The notion of cultural relevancy or cultural responsiveness is often misunderstood in the field of education even today. Some still harbor the belief that our moral imperative to be “culturally responsive” is fully attained when we add festivals, food, flags, famous people, and bulletin boards to our syllabus. Sadly, these sometimes stereotypical and shallow surrogates often serve as the core of many cultural studies. Further, adding a week of learning about Martin Luther King, Jr. in January, spending a day on Cinco de Mayo, or teaching the horrors of slavery are other ways some naïve educators are lulled into believing they are meeting the unique cultural needs of our students. However, as diversity in our schools has grown exponentially and our world has become borderless, a deeper understanding of pedagogy that is culturally responsive has emerged. The digital world now allows us to travel virtually across the world in seconds and share messages, opinions, photographs, and video anywhere and everywhere. Globalization is no longer an abstract concept but a way of life. Understanding, respecting, and valuing the cultures of all people is an integral part of an appropriate, comprehensive education.
Gay (2000) describes culturally responsive teachers as those who help students recognize and accept the legitimacy of the cultural differences of various ethnic groups and understand how culture affects attitudes, beliefs, and approaches to all facets of life. Furthermore, culturally responsive educators understand the importance of explicitly teaching about cultural differences by helping students make connections between content standards and diverse cultural understandings. Karen Daley, middle school teacher in Elkland, Maryland, incorporates specific strategies to help her students recognize the common threads of humanity and to identify with people outside their own cultural groups. She intentionally uses video footage, thought-provoking, open-ended questioning, and opportunities to connect the content to their own lives and experiences. Additionally, asking students to regard a situation from an uncomfortable point-of-view or alternative cultural perspective is vital to their developing cultural sensitivity.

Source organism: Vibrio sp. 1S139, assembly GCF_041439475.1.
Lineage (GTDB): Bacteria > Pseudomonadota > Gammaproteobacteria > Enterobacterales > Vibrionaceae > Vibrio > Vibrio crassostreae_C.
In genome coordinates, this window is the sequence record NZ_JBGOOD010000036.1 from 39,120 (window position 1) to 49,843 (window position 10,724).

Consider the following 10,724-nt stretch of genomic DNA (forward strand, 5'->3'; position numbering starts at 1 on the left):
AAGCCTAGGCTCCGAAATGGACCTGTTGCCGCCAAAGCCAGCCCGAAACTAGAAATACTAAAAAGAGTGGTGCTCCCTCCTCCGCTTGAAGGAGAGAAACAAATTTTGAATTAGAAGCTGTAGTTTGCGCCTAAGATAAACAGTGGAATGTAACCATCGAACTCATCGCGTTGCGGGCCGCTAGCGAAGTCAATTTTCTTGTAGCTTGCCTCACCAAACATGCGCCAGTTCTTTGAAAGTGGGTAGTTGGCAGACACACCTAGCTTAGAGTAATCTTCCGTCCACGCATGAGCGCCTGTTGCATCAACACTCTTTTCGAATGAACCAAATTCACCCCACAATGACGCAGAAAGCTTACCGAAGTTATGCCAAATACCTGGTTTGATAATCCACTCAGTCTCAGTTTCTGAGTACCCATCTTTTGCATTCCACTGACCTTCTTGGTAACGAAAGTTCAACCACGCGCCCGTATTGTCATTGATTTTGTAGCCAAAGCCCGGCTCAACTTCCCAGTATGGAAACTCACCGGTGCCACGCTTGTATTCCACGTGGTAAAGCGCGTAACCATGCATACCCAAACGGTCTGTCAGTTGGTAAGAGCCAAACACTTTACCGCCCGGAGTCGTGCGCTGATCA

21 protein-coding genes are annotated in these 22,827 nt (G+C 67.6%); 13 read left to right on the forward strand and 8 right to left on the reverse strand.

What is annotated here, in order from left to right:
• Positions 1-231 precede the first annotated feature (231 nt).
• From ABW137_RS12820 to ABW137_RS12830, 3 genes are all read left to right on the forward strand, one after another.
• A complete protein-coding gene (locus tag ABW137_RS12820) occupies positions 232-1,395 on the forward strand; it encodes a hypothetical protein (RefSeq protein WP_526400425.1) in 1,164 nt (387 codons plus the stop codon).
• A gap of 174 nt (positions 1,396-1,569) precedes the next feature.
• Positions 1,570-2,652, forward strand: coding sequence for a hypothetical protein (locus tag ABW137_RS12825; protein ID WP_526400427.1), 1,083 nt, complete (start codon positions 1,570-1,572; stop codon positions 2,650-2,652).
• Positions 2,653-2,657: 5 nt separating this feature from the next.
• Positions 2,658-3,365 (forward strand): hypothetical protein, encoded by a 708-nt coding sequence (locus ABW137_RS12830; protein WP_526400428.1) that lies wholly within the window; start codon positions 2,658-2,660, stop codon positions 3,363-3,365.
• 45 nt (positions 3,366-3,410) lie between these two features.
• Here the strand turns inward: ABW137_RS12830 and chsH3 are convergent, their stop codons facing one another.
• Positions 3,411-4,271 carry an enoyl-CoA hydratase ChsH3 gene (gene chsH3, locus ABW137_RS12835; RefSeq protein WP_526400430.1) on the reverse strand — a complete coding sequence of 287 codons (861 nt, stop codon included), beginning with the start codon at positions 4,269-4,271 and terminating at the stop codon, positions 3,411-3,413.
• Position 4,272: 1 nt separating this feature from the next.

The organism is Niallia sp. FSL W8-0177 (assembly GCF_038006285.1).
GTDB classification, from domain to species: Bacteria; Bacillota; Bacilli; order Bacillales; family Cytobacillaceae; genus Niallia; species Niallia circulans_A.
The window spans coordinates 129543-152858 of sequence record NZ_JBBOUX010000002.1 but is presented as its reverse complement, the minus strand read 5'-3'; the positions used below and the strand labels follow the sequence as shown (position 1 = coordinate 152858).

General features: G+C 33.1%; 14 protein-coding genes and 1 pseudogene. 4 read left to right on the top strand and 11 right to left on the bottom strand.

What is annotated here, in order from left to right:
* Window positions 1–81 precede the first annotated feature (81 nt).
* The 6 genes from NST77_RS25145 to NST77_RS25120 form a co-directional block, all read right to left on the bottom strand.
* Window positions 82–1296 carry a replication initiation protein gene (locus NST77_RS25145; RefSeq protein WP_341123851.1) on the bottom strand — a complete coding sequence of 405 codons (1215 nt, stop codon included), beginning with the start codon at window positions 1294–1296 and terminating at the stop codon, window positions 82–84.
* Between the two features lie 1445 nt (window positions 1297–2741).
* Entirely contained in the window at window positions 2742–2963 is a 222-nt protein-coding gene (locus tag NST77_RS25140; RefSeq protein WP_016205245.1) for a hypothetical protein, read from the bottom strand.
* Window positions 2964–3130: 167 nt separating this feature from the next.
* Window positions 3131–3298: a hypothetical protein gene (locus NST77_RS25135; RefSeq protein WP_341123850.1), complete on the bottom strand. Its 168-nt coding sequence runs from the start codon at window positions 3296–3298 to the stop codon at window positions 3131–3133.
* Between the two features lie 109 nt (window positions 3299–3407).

To address cultural responsiveness in a comprehensive manner, educators must do more than teach an isolated lesson or spend a week on Black History Month. Deep understanding comes from taking time to tie cultural understanding into the fabric of our daily lesson planning. Acknowledging differences and taking time to explore them through questions and reflection leads to a more comprehensive understanding of all peoples. Traditionally in education, many have skirted issues about race, religion, and socio-economics for many reasons. Some of those factors include a narrow understanding or misconceptions about cultural differences, uncertainty about how to approach sensitive topics in an appropriate manner, and an inability to guide an open-ended discussion that might yield questions or concerns that the teacher cannot answer. The key to creating culturally responsive classrooms is to develop a cohort of culturally literate educators. It is our moral obligation as educators to be life-long learners and to understand that educating the whole child includes not only content but also a sincere appreciation and open-minded view of the ever-changing, borderless landscape of our world today. As educators, we have the powerful opportunity to teach our students to honor the interconnectedness of humanity and appreciate local and global diversity.
– Heather Mullins
Exploring emigration: cultural identity. (n.d.). Teaching Channel. Retrieved January 15, 2014, from https://www.teachingchannel.org/videos/teaching-cultural-identity
Gay, G. (2000). Culturally responsive teaching: Theory, research, & practice. New York: Teachers College Press.